Mesa and Tucson sent bills totaling more than $146,000 of services for Trump rallies in 2016 and 2018 that were never paid.
WASHINGTON – Prescott Valley officials expect crowds next week when former President Donald Trump brings his Save America PAC to a political rally there.
What they don’t expect is payment: Prescott Valley—like Phoenix before it—says police protection is just part of what cities do, and they do not bill for it.
A spokesperson for Prescott Valley confirmed this week that the town “will provide the police and traffic control coverage normal to any large event in the community,” but that other costs related to the use of Findlay Toyota Center are handled by an outside management company.
That’s not the position that was taken by Mesa and Tucson, which sent bills totaling more than $146,000 of services for Trump rallies in 2016 and 2018, bills that were never paid.
“The mayor and council wanted to protect the community’s taxpayers from the really exorbitant amount of security costs related to these events,” said Lane Mandle, chief of staff to the Tucson city manager, of the March 2016 campaign event staged by Trump who was a candidate for president at the time.
Trump will not be appearing as a candidate at the July 22 event in Prescott Valley but will instead be there to rally support for the Republican candidates he has endorsed in Arizona. Those include gubernatorial candidate Kari Lake, Senate hopeful Blake Masters and secretary of state candidate Mark Finchem, among others.
The rally, organized by his Save America Political Action Committee, comes less than two weeks ahead of Arizona’s Aug. 2 primary elections. It’s not clear how many people will turn out for the event at the 6,000-seat arena, where Trump is scheduled to speak after several hours of other speakers.
When then-candidate Trump appeared in Tucson in 2016, city officials deployed 180 police officers inside and outside the Tucson Arena at an estimated cost of $81,000, which was charged to the Trump campaign. That bill remains unpaid.
Trump was president when he appeared at an October 2018 “Trump – Make America Great Again” rally at the Mesa-Gateway Airport. Mesa said it does not bill for presidential security, but it did try to recoup public safety costs for such things as crowd and traffic control at events.
The city sent the Trump campaign a bill for more than $64,000, which included costs for “barricades, security and towing.” The bill was not paid, and Mesa officials later said the campaign “is not legally obligated to cover the costs.”
That argument has been used by Trump’s campaign and others. Tucson officials said they also tried to bill the campaign of 2016 Democratic presidential hopeful Bernie Sanders, but never collected.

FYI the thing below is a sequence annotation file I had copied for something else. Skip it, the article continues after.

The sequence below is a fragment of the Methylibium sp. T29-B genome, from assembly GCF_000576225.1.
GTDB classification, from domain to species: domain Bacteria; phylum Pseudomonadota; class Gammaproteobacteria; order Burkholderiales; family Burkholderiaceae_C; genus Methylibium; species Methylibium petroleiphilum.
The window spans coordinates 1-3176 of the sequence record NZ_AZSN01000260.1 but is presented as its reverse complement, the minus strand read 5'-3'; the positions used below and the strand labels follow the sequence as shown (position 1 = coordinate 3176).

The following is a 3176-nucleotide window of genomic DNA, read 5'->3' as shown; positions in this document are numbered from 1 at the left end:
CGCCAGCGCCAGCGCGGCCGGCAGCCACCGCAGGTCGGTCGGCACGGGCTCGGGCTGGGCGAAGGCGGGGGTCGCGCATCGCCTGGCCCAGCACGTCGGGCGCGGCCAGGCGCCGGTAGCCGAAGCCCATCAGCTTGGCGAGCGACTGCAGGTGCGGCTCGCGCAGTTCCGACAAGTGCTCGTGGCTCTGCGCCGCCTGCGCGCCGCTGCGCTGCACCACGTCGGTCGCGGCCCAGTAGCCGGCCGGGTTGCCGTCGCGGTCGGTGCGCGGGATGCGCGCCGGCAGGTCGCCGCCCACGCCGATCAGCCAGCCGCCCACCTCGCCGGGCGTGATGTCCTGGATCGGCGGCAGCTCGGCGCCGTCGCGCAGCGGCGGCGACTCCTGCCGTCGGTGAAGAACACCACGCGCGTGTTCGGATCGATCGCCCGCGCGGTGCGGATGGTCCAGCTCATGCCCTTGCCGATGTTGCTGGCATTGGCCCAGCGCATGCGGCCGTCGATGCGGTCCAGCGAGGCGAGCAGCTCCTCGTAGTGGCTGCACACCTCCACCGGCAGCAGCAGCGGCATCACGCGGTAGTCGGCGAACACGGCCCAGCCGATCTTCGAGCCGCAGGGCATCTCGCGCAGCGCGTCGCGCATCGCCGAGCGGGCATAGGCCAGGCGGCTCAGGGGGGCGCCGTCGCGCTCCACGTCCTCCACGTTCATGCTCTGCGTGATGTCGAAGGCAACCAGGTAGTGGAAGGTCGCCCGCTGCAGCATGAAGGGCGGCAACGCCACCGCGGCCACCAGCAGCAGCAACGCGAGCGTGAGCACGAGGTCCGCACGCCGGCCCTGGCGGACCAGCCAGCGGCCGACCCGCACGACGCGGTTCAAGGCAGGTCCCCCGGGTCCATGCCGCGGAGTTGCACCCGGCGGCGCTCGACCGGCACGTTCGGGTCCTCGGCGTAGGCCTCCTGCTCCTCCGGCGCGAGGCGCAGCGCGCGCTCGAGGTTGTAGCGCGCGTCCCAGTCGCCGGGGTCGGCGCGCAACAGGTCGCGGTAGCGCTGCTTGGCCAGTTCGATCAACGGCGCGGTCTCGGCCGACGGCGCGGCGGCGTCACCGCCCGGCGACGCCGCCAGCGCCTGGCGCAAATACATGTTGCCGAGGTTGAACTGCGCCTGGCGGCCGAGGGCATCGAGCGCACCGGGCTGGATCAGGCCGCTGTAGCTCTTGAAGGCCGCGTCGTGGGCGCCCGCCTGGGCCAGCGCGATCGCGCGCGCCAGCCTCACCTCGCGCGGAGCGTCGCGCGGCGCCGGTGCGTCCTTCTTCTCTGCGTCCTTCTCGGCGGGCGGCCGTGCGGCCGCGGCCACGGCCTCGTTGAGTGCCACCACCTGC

The rationale for non-payment by both Trump and Sanders was that their campaigns never agreed to nor were obligated to pay for police protection at the Tucson Convention Center as part of their licensing agreements, and they did not request special services from police outside the center.
Trump’s campaign also said that it was “frustrated by the refusal of Tucson Police to do anything to control the violent and angry protestors outside of the convention center.”
After several unsuccessful collection attempts, Tucson gave up.
“Ultimately the city determined that we would be unlikely to prevail on any legal action to collect the money so we stopped trying to collect on that,” Mandle said.
Tucson and Mesa are not alone. The Center for Public Integrity in 2019 identified eight other cities across the country that it said were trying to claim a total of about $700,000 from the Trump campaign.
But other cities see the cost of public safety services as part of a community benefit. That includes Phoenix, which has hosted Trump rallies in the past but has not billed for public safety expenses.
“Anytime there is a large-scale event in Phoenix, the city takes an all-hands-on-deck approach and our priority is the continuity of service to our customers and the safety and security of all residents and visitors within the community,” said city spokesperson Dan Wilson.
The Federal Election Commission confirmed that there is no requirement “for congressional or presidential campaign committees to pay for expenses incurred by a state or local municipality in connection with a federal officeholder’s or candidate’s campaign event.” If candidates do foot the bill, they are allowed to use campaign funds to pay security costs, the FEC said.
Mandle said that due to the experience of not getting paid by either campaign for the 2016 rallies, Tucson has since changed the licensing agreement and policy for its convention center. Not only are event organizers responsible for all costs including security costs to use the convention center, they now must pay the costs in advance to be given access to the facility.